Health Care Failure Mode and Effect Analysis to Reduce NICU Line–Associated Bloodstream Infections
OBJECTIVE: Central line–associated bloodstream infections (CLABSIs) in NICU result in increased mortality, morbidity, and length of stay. Our NICU experienced an increase in the number of CLABSIs over a 2-year period. We sought to reduce risks for CLABSIs using health care failure mode and effect analysis (HFMEA) by analyzing central line insertion, maintenance, and removal practices.
METHODS: A multidisciplinary team was assembled that included clinicians from nursing, neonatology, surgery, infection prevention, pharmacy, and quality management. Between March and October 2011, the team completed the HFMEA process and implemented action plans that included reeducation, practice changes, auditing, and outcome measures.
RESULTS: The HFMEA identified 5 common failure modes that contribute to the development of CLABSIs. These included contamination, suboptimal environment of care, improper documentation and evaluation of central venous catheter dressing integrity, issues with equipment and suppliers, and lack of knowledge. Since implementing the appropriate action plans, the NICU has experienced a significant decrease in CLABSIs from 2.6 to 0.8 CLABSIs per 1000 line days.
CONCLUSIONS: The process of HFMEA helped reduce the CLABSI rate and reinforce the culture of continuous quality improvement and safety in the NICU.
- CLABSI —
- central line–associated blood stream infections
- CVC —
- central venous catheter
- HFMEA —
- health care failure mode and effect analysis
- IPN —
- infection prevention nurse
- NHSN —
- National Healthcare Safety Network
- QI —
- quality improvement
- RCA —
- root cause analysis
- TPN —
- total parenteral nutrition
Nosocomial infections are a significant cause of morbidity and mortality in the NICU. Prolonged hospitalization, immature immune defenses, and invasive procedures such as central venous catheter (CVC) placement render NICU patients vulnerable to infections.1,2 Overall, an estimated 80 000 CLABSIs occur in the United States every year3 that extend patient length of stay by an average of 7 days, resulting in an additional $3700 to $29 000 in health care costs per infection and yield mortality rates estimated between 4% to 20%.4–7 CLABSIs, once believed to be a consequence of intensive care/hospital stay, are now widely recognized as preventable.5,8 In 2006, the NICU Infection Prevention Committee of our institution pursued several initiatives to reduce CLABSIs. These included developing or revising practice guidelines, reeducating staff on standard CVC line setup, reinforcement of infection prevention techniques, identifying a core group of peripherally inserted central catheter experts for line placement and performing dressing changes, implementation of the surveillance “huddle,” and the use of “care bundles” (Table 1). As a result of these initiatives, the NICU observed a period of 322 consecutive days without a CLABSI in 2009. Over the course of 2010, however, the NICU experienced an increase in CLABSIs. The reasons for this increase were not well understood, although lack of standardized methods to educate staff about new products and inconsistent audits of percutaneously inserted central catheter insertion and maintenance bundles may have been contributing factors.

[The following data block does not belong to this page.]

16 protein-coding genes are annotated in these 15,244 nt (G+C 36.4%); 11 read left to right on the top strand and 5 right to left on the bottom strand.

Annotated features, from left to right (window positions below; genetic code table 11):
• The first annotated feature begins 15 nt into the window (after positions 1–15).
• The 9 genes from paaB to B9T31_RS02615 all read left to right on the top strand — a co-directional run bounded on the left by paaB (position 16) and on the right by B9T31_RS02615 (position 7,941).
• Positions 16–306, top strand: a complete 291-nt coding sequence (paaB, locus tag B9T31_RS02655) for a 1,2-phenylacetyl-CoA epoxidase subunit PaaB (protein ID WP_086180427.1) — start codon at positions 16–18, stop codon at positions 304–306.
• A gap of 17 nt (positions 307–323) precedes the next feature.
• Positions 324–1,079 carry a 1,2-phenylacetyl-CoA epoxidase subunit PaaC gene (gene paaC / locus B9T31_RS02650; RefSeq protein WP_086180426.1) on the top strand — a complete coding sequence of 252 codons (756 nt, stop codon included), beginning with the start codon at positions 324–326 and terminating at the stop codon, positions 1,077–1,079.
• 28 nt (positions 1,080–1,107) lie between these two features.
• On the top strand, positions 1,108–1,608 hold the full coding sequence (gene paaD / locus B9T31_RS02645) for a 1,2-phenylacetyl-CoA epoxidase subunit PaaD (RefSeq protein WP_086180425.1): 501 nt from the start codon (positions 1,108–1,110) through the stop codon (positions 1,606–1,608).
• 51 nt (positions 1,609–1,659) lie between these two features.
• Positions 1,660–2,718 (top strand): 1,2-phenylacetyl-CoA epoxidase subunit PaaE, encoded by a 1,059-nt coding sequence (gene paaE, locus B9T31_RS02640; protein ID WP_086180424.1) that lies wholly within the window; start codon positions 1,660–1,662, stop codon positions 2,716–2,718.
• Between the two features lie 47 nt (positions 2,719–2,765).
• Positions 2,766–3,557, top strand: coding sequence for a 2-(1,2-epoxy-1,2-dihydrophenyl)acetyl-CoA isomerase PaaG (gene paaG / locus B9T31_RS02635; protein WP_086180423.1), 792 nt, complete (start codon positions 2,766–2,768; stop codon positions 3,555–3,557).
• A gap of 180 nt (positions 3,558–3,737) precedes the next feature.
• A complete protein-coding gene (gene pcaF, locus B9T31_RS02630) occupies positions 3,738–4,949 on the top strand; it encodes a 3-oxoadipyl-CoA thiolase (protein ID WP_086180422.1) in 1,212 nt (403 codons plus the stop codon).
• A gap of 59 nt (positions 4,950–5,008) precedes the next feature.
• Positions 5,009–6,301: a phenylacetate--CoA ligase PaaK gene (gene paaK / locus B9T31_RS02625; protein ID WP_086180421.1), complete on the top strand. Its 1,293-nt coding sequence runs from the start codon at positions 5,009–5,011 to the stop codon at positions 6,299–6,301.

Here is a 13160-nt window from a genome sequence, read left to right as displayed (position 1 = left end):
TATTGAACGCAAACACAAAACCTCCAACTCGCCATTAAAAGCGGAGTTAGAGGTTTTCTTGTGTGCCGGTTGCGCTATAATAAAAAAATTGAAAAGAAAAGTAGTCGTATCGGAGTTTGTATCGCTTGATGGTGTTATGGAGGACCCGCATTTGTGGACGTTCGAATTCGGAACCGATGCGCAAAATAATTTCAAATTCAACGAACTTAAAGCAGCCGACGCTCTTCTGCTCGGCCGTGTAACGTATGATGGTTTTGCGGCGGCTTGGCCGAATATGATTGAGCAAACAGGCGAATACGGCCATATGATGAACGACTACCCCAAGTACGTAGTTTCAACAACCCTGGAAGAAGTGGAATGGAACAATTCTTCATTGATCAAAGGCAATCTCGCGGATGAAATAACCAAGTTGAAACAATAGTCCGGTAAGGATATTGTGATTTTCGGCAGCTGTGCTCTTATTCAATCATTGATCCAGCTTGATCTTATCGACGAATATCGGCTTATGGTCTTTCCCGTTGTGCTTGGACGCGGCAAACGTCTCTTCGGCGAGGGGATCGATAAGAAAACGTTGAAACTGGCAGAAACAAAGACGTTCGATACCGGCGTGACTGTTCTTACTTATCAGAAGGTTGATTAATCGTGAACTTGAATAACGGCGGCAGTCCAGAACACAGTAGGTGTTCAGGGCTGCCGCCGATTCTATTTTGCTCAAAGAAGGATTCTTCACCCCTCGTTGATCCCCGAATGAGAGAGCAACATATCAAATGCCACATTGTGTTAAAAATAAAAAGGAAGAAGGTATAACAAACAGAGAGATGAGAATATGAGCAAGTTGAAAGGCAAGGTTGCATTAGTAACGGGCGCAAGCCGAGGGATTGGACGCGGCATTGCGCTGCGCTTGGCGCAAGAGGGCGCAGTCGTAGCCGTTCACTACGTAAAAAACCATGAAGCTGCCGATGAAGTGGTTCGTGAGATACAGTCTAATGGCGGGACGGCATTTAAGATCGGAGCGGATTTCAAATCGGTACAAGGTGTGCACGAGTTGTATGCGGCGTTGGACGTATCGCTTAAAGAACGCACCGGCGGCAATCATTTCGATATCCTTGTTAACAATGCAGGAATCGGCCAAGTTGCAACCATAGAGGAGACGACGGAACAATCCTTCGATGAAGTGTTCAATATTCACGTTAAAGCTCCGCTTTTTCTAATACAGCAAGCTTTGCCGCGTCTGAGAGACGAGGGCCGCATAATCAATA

The heath failure mode and effect analysis (HFMEA) is a systematic team-based approach of prospectively examining a high-risk process and identifying vulnerabilities to proactively implement risk reduction strategies to help mitigate errors.9 It was created by the Veteran’s Administration National Center for Patient Safety for health care. This tool has been widely used in the health care environment to help identify potential failure points in a process that could impact clinical outcomes. HFMEA can be performed before or after implementing a new process because it enables users to focus on process redesign to help prevent errors. It is different from a root cause analysis (RCA) that analyzes how the error took place after the event has occurred. The HFMEA uses a decision tree algorithm that simplifies the hazard analysis steps of the traditional failure mode and effect analysis by combining the detectability and criticality steps. A hazard score is calculated at the level of the potential causes of failure (Severity × Occurrence × Detection) referenced from a hazard matrix table.10 The HFMEA can be a useful tool in improving care processes, and it can also help improve communication and awareness among key stakeholders. It is particularly useful in health care settings where there are many high-risk processes. Furthermore, it also reinforces a continuous quality improvement (QI) culture in which everyone is attuned to recognizing and preventing failures or problems before they occur.10